Local leaders must learn about the impact of the E-Rate. The report found that some high-ranking administrators had their doubts about the E-Rate and whether it would ever come to fruition. And despite the fact that tens of thousands of schools and libraries have received E-Rate funding, certain doubts remain among education superiors and community leaders. It is vital for communities to buy into the E-Rate at the highest level, as well as for teachers, technology coordinators, and librarians to sing the praises of the program. Without the consistent support of superintendents, board members, and local leaders, schools and libraries will be hard-pressed to create a lasting vision for technology integration.

These findings suggest that while the E-Rate opens a range of technology opportunities for schools and libraries, its long-term impact is affected greatly by politics, administrative priorities, and community buy-in. Technology planning must go beyond the rudimentary plans that were required for each E-Rate application. Such policies must set measurable benchmarks for integrating technology into the curriculum. They must strategize for new technologies like broadband, digital TV and wireless networking. They must forge tangible partnerships with the surrounding community, such as Detroit’s decision to open E-Rate-funded computer labs as public technology centers. And they must constantly remind local leaders and their constituents that the E-Rate is the first step in a process of using technology to improve learning throughout the community—a process that cannot happen overnight, or without their support.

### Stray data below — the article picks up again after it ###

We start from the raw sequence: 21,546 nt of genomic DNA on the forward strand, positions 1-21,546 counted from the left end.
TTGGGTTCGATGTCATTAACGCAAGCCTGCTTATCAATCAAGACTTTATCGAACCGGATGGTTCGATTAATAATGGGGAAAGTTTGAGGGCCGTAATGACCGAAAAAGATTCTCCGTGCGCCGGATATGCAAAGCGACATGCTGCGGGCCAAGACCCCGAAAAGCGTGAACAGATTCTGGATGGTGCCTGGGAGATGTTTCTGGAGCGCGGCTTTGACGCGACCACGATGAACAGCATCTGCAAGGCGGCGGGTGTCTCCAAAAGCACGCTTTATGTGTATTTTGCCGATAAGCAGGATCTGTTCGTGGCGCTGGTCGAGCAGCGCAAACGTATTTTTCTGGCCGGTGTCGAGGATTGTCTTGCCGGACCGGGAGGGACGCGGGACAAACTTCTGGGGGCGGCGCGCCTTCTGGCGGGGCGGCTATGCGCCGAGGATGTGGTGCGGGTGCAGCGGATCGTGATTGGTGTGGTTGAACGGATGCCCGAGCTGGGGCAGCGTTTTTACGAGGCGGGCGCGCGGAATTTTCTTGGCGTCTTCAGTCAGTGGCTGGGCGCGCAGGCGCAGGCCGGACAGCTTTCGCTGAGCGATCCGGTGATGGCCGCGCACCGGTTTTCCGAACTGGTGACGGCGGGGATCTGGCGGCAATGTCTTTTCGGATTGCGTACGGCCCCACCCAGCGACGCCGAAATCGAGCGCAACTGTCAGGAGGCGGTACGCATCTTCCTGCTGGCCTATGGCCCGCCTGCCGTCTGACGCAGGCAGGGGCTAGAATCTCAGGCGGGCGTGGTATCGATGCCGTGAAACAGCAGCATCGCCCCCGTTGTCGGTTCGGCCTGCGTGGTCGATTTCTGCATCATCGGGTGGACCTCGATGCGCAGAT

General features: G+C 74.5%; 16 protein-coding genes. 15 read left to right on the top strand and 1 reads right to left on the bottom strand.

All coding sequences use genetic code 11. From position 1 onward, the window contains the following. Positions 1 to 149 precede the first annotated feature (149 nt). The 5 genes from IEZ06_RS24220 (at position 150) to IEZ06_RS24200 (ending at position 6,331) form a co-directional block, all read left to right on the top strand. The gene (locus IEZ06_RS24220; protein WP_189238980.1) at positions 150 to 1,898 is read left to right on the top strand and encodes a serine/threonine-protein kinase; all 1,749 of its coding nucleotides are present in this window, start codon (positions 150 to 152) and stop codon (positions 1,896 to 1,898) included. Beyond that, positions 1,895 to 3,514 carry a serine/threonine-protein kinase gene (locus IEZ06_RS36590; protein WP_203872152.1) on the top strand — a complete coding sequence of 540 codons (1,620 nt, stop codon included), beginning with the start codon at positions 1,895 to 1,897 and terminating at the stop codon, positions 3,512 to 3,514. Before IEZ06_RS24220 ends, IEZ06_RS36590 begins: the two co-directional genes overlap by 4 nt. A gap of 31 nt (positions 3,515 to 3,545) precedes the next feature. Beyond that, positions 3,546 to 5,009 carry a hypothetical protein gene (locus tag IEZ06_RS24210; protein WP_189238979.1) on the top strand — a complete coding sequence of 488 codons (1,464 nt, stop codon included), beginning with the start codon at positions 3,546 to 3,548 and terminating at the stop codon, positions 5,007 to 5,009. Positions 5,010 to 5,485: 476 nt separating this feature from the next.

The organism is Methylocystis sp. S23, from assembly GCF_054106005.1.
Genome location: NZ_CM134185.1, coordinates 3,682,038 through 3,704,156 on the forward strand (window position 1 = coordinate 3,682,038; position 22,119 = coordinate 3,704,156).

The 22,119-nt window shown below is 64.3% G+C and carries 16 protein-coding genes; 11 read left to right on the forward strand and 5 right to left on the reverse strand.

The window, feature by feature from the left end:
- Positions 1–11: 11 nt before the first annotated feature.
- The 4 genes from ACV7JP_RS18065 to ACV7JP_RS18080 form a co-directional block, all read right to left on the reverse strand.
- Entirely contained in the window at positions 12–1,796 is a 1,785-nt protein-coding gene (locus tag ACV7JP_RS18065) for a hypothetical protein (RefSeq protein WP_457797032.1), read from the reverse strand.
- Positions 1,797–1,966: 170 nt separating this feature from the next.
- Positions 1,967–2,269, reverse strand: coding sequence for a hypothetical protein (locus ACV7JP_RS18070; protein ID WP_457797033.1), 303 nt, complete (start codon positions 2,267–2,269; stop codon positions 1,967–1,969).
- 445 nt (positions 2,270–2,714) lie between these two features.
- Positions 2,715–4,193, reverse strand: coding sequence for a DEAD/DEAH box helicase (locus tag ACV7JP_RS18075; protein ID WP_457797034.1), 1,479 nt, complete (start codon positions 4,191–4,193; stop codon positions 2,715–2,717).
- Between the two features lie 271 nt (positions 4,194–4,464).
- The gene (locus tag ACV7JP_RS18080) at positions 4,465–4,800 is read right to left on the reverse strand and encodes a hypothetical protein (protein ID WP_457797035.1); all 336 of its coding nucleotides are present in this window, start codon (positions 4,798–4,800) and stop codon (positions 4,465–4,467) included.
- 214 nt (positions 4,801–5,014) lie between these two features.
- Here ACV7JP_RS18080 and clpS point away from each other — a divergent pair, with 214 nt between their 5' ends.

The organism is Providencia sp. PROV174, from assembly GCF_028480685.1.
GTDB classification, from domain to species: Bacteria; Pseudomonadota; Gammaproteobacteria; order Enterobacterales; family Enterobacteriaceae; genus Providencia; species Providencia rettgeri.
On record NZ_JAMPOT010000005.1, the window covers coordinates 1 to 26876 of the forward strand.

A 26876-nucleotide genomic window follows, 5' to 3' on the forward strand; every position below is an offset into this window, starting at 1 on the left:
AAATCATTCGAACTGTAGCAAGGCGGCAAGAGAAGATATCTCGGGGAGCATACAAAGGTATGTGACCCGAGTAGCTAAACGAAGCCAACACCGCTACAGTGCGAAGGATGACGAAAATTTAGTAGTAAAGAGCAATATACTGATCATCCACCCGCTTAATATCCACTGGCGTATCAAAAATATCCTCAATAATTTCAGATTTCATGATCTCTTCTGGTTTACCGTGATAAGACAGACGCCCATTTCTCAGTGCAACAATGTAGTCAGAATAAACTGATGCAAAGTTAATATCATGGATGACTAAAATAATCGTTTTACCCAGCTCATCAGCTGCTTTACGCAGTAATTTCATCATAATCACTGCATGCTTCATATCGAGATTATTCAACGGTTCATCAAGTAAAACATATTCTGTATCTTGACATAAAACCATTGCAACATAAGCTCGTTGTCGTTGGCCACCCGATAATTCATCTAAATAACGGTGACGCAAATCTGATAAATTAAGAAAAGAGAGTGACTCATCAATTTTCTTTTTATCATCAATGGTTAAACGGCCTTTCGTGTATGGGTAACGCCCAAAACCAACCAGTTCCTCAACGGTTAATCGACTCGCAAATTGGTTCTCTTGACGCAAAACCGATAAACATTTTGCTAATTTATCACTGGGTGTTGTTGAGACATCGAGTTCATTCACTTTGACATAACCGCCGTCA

The E-Rate is laying the groundwork for a national education information network, yet its future is not set in stone. Schools and libraries must step up to the plate and make sure that this enormous investment isn’t squandered. There’s just too much at stake.

Communications to the author may be addressed to Andy Carvin, The Benton Foundation, 1800 K St. NW, Second Floor, Washington DC, 20006; phone: 202-454-5627; e-mail: andy@gsn.org.